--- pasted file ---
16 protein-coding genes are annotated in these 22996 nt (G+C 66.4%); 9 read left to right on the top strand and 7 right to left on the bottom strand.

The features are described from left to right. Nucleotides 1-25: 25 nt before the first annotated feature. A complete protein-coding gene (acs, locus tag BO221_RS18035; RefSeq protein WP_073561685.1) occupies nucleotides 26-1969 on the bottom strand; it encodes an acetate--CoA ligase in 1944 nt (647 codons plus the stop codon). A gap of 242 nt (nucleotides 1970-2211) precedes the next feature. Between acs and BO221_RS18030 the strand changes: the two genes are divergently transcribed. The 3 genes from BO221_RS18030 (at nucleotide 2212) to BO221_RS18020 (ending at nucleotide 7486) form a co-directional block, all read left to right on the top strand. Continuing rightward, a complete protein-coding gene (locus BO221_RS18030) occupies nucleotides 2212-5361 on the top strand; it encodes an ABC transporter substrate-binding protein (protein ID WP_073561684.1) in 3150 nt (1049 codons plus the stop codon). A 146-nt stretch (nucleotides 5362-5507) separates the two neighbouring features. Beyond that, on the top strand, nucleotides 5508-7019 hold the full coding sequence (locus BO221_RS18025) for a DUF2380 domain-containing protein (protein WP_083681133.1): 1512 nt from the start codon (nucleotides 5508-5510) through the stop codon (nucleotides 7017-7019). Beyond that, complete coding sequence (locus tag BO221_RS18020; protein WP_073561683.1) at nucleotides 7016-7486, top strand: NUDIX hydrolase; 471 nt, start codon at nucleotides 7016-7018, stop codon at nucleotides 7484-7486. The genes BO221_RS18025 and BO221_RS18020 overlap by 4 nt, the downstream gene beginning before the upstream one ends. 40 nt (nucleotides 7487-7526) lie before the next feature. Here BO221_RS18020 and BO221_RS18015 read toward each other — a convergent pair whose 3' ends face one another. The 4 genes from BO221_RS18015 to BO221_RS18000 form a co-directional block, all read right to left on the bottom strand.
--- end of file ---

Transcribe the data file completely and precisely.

16 protein-coding genes are annotated in these 22996 nt (G+C 66.4%); 9 read left to right on the top strand and 7 right to left on the bottom strand.

The features are described from left to right. Nucleotides 1-25: 25 nt before the first annotated feature. A complete protein-coding gene (acs, locus tag BO221_RS18035; RefSeq protein WP_073561685.1) occupies nucleotides 26-1969 on the bottom strand; it encodes an acetate--CoA ligase in 1944 nt (647 codons plus the stop codon). A gap of 242 nt (nucleotides 1970-2211) precedes the next feature. Between acs and BO221_RS18030 the strand changes: the two genes are divergently transcribed. The 3 genes from BO221_RS18030 (at nucleotide 2212) to BO221_RS18020 (ending at nucleotide 7486) form a co-directional block, all read left to right on the top strand. Continuing rightward, a complete protein-coding gene (locus BO221_RS18030) occupies nucleotides 2212-5361 on the top strand; it encodes an ABC transporter substrate-binding protein (protein ID WP_073561684.1) in 3150 nt (1049 codons plus the stop codon). A 146-nt stretch (nucleotides 5362-5507) separates the two neighbouring features. Beyond that, on the top strand, nucleotides 5508-7019 hold the full coding sequence (locus BO221_RS18025) for a DUF2380 domain-containing protein (protein WP_083681133.1): 1512 nt from the start codon (nucleotides 5508-5510) through the stop codon (nucleotides 7017-7019). Beyond that, complete coding sequence (locus tag BO221_RS18020; protein WP_073561683.1) at nucleotides 7016-7486, top strand: NUDIX hydrolase; 471 nt, start codon at nucleotides 7016-7018, stop codon at nucleotides 7484-7486. The genes BO221_RS18025 and BO221_RS18020 overlap by 4 nt, the downstream gene beginning before the upstream one ends. 40 nt (nucleotides 7487-7526) lie before the next feature. Here BO221_RS18020 and BO221_RS18015 read toward each other — a convergent pair whose 3' ends face one another. The 4 genes from BO221_RS18015 to BO221_RS18000 form a co-directional block, all read right to left on the bottom strand.